WHAT'S THE BIG DEAL?
As we consider how humans learn about and make sense of the world, we see that both science and theology have data, or information, that they use for this process. Science can use methods to test a belief or understanding of how the world works, and verify it scientifically by obtaining the same results over and over again. For theology or religion, there is no method to verify or disprove a belief or understanding. Often, people become concerned when a religious belief is used as a final answer for making sense of the world. An example of this is the way that various religious groups have used divine revelation to predict the end of the world.
Click on the link below to read about a more recent prediction in 2011:
Obviously if you are reading these words, the world did not end in 2011. The leader of the group claimed that despite the lack of physical evidence of a world end, there was instead a spiritual “judgment day” that occurred. The leader claimed that this revelation came through the reading of biblical scripture. However, there are no scientific methods for testing this belief or knowledge. For many, especially those who devoted their lives and gave up belongings and money to this religious group, the data and methods of religious revelation are invalid.
For many who use religious experience, or revelation, to learn about and make sense of the world, they become concerned when scientific methods are used to deny an experience of God. Click on the link below to read excerpts from a PBS video that discusses the differences between scientific knowledge and religious experience and revelation:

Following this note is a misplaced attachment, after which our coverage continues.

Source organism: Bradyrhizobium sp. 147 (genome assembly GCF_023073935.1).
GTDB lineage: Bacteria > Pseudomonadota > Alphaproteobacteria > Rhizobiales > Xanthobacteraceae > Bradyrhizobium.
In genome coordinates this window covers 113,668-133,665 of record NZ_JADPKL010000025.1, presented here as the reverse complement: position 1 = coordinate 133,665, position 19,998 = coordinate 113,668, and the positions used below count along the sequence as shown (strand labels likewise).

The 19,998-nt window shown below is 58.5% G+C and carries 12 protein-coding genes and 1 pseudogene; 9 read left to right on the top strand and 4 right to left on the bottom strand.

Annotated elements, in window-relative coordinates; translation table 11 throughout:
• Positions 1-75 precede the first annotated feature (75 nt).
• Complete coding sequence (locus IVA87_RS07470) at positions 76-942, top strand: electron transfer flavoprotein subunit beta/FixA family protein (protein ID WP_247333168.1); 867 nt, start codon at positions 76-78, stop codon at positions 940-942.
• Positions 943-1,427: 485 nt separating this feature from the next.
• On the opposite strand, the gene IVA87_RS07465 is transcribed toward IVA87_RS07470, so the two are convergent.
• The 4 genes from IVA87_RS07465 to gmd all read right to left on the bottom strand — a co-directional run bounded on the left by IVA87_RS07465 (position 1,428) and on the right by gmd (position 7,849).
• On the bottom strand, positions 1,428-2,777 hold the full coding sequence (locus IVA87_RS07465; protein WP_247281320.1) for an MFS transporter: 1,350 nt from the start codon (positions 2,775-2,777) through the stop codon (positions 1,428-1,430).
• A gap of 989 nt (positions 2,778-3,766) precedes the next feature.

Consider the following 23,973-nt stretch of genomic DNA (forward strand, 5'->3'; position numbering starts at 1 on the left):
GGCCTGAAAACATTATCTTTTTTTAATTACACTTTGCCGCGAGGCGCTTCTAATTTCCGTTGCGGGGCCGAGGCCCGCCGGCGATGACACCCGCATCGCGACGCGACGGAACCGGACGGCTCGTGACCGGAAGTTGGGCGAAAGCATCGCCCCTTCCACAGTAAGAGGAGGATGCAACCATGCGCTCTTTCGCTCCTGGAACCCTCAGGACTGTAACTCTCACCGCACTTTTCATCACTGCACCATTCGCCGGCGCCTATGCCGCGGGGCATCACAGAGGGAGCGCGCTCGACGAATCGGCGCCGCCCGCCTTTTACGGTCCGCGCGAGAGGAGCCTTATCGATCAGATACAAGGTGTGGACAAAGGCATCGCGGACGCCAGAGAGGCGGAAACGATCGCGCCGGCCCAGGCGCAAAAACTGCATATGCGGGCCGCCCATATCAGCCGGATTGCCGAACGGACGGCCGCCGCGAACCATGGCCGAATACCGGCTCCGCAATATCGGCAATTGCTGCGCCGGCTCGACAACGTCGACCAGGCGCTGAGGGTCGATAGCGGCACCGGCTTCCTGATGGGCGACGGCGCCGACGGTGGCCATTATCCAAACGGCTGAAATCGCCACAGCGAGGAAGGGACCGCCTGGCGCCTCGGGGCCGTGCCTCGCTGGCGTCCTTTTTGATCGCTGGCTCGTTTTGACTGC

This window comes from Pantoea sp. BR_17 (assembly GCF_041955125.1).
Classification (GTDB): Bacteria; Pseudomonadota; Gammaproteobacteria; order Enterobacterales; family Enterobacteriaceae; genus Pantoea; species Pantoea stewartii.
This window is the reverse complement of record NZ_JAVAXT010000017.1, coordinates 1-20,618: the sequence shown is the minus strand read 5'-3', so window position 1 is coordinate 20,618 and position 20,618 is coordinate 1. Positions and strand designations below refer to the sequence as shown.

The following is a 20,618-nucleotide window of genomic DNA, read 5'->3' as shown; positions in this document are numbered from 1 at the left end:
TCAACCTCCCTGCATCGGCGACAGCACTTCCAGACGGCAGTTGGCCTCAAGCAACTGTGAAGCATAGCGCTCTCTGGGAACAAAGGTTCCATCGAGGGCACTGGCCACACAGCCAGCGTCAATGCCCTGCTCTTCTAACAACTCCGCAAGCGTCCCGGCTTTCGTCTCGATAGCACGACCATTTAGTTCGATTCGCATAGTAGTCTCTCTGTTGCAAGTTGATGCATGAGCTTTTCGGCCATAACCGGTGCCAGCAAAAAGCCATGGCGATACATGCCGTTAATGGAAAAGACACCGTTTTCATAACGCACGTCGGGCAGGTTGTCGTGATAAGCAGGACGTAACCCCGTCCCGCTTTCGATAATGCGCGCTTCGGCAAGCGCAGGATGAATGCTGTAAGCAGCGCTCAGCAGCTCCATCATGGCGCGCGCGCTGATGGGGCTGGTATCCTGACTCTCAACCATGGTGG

As Margaret Klenck states about differing ways of understanding the world as through experience: “When you hold a child, you are understanding things about that creature that you’re not using your cognition for.” This is in contrast to the quote of Freud, which claims the scientific method as the only source of knowledge. For those who have religious experiences, their knowledge of the world includes an understanding of a divine power that helps them to make sense of the world.
While each method has ways of learning about and making sense of the world, when one method or the other is used to deny the validity of the other, it can create intolerance for an important aspect of any culture. Each culture has traditions, stories, methods, and rituals that narrate the experiences of life and death and are involved in theological understandings as well as the uses of science.
So how can a person consider both the scientific and theological methods used to learn about and make sense of the world? Click on the tab “Choosing Options,” or the button below, to look at ways to employ both methods.
Below are two options for using the LEADER GUIDE; the first option contains information for this page only and the second option contains the entire LEADER GUIDE.